The popular, Iran-backed Hezbollah has been steadily growing as a major political player. It took 13 seats in the country's May 2018 parliamentary elections and secured three cabinet posts. It is the only political party not to have disarmed after Lebanon's 1975-1990 civil war, and helped its Christian ally Aoun assume the presidency in 2016.
Among his supporters, Nasrallah is revered as an icon, with his pictures inundating highways, shops and homes. In the past, his followers have mobilised against anyone who tried to criticise him, often ostracising opponents as supporters of rival Israel.
But the anti-government protests have left no politician unscathed.
"All of them means all of them, Nasrallah is one of them," protesters chanted in Beirut.
Criticism of Nasrallah even aired on the Hezbollah-run Al-Manar TV, in a scene that was previously unfathomable for watchers of the movement's propaganda arm.
In a live interview from central Beirut, one protester urged Nasrallah to "look after his people in Lebanon" instead of focusing on regional enterprises like Syria, where he has deployed fighters to defend President Bashar al-Assad's regime.
Hatem Gharbeel, a protester in Nabatiyeh, said Hezbollah loyalists felt let down.
"The messages being addressed to Nasrallah by his own supporters in Nabatiyeh is that the resistance is not just about fighting Israel or terrorism," he said. "It should also be about supporting people's livelihoods."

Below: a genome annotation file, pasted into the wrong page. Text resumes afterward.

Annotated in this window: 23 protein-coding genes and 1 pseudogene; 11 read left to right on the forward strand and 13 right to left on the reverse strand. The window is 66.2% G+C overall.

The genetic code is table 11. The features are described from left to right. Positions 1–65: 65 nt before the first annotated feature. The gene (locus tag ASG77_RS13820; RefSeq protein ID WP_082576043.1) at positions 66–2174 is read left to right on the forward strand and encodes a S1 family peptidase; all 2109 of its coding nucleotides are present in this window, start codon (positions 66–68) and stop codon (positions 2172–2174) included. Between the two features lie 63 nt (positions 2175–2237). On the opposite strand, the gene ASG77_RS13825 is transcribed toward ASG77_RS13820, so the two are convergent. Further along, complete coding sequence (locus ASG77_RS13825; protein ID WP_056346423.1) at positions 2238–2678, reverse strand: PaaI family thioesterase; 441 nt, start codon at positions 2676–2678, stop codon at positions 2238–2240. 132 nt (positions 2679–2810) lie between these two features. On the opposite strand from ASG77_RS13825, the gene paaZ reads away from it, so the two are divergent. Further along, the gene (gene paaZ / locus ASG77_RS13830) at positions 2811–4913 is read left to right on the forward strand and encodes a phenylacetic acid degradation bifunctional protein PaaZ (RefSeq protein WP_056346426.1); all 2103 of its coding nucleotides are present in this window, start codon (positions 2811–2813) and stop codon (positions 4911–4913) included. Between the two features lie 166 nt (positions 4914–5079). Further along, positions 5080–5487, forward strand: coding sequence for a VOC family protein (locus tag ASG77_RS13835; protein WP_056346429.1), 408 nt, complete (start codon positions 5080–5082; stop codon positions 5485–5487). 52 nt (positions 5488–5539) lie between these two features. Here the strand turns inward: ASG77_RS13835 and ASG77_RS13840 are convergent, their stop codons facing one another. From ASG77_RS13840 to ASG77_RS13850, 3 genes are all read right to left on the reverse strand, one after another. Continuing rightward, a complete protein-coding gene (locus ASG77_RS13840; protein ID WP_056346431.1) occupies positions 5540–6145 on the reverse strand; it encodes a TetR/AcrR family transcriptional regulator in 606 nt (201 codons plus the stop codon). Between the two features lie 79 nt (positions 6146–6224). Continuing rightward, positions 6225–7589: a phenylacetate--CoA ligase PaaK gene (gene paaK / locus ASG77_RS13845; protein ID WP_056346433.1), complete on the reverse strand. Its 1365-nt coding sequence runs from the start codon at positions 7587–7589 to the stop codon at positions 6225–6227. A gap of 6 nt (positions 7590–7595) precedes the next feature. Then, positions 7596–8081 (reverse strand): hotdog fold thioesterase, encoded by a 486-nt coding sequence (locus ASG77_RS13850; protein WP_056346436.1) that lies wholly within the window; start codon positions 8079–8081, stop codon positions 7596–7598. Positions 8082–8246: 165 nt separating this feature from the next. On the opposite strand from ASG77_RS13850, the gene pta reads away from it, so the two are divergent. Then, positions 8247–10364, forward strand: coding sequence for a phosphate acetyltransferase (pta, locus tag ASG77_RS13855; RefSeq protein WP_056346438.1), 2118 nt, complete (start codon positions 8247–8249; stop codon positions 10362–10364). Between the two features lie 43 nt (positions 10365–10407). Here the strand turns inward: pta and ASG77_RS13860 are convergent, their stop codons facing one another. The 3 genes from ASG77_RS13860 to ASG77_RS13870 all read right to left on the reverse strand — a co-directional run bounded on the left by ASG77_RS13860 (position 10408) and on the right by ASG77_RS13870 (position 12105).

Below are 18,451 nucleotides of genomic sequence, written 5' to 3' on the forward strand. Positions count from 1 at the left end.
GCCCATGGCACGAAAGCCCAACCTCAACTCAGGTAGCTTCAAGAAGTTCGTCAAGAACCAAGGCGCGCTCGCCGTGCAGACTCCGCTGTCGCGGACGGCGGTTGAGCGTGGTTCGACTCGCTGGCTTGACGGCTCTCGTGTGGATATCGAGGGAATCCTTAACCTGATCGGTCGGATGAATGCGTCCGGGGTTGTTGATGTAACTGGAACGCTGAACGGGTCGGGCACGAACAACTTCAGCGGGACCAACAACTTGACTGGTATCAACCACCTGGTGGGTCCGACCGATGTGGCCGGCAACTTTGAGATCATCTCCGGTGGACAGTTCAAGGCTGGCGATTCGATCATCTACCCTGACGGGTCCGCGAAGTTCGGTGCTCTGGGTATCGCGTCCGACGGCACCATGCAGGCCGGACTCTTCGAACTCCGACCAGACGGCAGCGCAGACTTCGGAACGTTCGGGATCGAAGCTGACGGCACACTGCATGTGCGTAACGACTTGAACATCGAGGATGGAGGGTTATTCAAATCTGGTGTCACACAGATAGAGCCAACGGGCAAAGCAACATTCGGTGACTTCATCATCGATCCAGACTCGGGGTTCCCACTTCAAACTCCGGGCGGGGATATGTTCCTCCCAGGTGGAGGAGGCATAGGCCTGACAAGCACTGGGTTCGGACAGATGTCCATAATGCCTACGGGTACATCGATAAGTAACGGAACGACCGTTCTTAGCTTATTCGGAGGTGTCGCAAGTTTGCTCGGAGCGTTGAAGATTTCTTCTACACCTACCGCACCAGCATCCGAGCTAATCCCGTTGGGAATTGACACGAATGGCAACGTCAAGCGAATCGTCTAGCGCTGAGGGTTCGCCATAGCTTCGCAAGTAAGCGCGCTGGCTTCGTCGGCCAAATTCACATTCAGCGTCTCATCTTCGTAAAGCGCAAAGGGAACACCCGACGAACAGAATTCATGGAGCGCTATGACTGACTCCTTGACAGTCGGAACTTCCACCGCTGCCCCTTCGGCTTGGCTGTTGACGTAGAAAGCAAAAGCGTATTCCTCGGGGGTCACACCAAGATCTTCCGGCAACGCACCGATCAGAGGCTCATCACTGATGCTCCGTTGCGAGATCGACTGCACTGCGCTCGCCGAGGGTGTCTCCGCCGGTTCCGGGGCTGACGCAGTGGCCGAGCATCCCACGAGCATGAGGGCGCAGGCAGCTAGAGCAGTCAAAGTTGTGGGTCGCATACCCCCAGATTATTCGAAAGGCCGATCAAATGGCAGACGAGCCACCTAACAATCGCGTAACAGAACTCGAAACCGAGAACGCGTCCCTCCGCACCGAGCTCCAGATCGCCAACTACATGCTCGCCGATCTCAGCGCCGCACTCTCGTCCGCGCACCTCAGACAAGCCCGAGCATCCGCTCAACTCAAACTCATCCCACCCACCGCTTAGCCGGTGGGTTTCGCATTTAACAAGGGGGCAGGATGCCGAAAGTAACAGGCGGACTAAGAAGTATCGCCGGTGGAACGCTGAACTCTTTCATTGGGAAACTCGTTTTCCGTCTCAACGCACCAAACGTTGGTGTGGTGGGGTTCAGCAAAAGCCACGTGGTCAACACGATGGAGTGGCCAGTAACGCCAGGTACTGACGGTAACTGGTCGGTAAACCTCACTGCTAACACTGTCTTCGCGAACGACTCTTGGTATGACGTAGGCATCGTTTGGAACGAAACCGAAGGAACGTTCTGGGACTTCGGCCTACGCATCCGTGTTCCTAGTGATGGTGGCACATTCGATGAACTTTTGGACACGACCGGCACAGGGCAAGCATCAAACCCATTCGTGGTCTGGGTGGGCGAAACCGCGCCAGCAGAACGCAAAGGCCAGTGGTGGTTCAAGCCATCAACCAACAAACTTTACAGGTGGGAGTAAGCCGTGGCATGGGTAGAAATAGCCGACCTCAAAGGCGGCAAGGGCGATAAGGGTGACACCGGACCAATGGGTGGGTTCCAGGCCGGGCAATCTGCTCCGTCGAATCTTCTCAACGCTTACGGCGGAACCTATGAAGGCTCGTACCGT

Lokman Slim, an independent political activist and an outspoken critic of Hezbollah, said that resentment among Lebanon's Shiite community "is not born out of a single event or a single moment."
"Frustration has been fermenting over the past few years over an economic crisis hampering not just the Lebanese state but also Hezbollah's statelet."
Hezbollah has filled in for the weak central government in areas where it has influence, creating social welfare institutions and provided an array of public services, including education and health services.
But the group has come under financial strain due to tightening US sanctions since President Donald Trump assumed office, forcing Nasrallah to appeal to his popular base for donations earlier this year.
"The Shiites have nothing to lose anymore," said Slim. "This is why they are out on the streets."